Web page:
It can also be a wise move to pay in advance. Peter Shieh, senior wealth advisor at Citi Global Wealth, has a client in the commercial lighting industry who in the past had perhaps six to nine months of inventory, such as lamps and electrical wires. Now the customer orders a maximum of three months in advance. The customer also negotiated with suppliers to fix rates for certain products. “With inflation, prices could be 20% to 30% higher in three months, so that’s something else they’re thinking about and planning,” Shieh said.

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Save money, but be strategic, especially with employees

A cash-saving tactic might be to pay bills closer to the due date, rather than 15 or 20 days in advance, or ask for a longer payment term, say 60 to 90 days instead of 30 days.

Also look at real estate costs, says Matt Armanino, chief executive and managing partner of Armanino LLP, an independent accounting and business consulting firm. If your lease is about to expire, consider whether you really need the footprint you have given the trend towards hybrid or remote working. Or, if it’s a long-term lease, is there an option to sublet some of the space?

For most small businesses, staffing costs are a top cost, so it’s an easy place to try and cut costs. Don’t jump on the gun. The costs of hiring and retaining talent are particularly high right now, so letting people go unless they really have to can be “penny wise and pound foolish,” Armanino said.

If you’ve tried other avenues and still need to curb costs, consider firing employees rather than firing them outright, said Joshua Oberndorf, a CPA at EisnerAmper. Let them know how valuable they are to your business and your intent to bring them back as soon as possible, he said.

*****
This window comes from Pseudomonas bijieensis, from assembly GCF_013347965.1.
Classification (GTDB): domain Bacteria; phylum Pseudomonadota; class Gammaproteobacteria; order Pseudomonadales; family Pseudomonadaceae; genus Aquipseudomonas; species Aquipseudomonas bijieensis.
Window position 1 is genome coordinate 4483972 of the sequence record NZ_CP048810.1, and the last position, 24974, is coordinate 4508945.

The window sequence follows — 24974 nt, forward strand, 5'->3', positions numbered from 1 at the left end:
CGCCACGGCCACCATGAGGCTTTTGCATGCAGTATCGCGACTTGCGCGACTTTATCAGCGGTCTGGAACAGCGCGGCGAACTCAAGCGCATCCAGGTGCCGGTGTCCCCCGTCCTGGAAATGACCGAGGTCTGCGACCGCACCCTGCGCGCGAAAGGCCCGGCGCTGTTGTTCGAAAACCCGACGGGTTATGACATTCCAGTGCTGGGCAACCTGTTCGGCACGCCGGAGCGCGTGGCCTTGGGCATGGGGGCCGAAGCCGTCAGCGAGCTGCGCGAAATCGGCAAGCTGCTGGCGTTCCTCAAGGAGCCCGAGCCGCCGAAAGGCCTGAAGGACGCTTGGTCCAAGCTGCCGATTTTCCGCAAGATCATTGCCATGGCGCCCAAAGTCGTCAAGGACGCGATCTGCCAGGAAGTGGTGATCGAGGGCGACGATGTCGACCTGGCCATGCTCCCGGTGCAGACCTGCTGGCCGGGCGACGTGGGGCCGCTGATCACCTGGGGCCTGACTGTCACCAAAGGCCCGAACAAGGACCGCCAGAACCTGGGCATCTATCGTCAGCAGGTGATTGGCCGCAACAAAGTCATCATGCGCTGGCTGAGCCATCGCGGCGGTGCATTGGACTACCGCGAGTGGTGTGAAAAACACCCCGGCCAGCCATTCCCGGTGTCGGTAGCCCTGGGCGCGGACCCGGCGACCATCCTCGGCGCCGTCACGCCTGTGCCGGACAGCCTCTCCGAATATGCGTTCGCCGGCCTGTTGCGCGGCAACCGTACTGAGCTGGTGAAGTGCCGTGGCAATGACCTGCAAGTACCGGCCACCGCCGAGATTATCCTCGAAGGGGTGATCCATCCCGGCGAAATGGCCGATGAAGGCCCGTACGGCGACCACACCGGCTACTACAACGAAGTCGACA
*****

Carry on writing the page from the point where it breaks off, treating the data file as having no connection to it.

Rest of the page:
You may also want to consider taking out a small business line of credit that you can use as a short-term bridge, Shieh said. For this option, a small business can expect an APR averaging between 7% and 25%, according to TBEN’s Fundera. While rates are higher now than they were six months ago, for example, it’s good to have the lifeline to access if needed, he said. There are also other options for small business financing, including friends and family, online lenders or lenders, and SBA loans.

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Invest for productivity, cost savings and future earnings

See which parts of the company can be automated or digitized. For example, maybe you could deploy a chatbot to reduce customer service costs or move to online versus on-site training. Armanino’s company, for example, did the latter and the move paid off within a few quarters.

Sometimes you need to spend some money up front to realize cost savings in the long run, he said. This is true even in a recession, especially if the money you spend elsewhere can be redeployed for these purposes, he said.

Many small businesses are tempted to stop marketing activities during a recession. Don’t fall into this trap. Consider a study by McGraw-Hill Research that analyzed 600 companies from 1980 to 1985. The results showed that companies that stayed on track with marketing spend during two years of recession significantly boosted sales. And in 1985, those who advertised aggressively during the recession had significantly higher sales than those who dropped advertising.

“You don’t want to cut off communication with customers; that’s your future revenue,” Oberndorf said.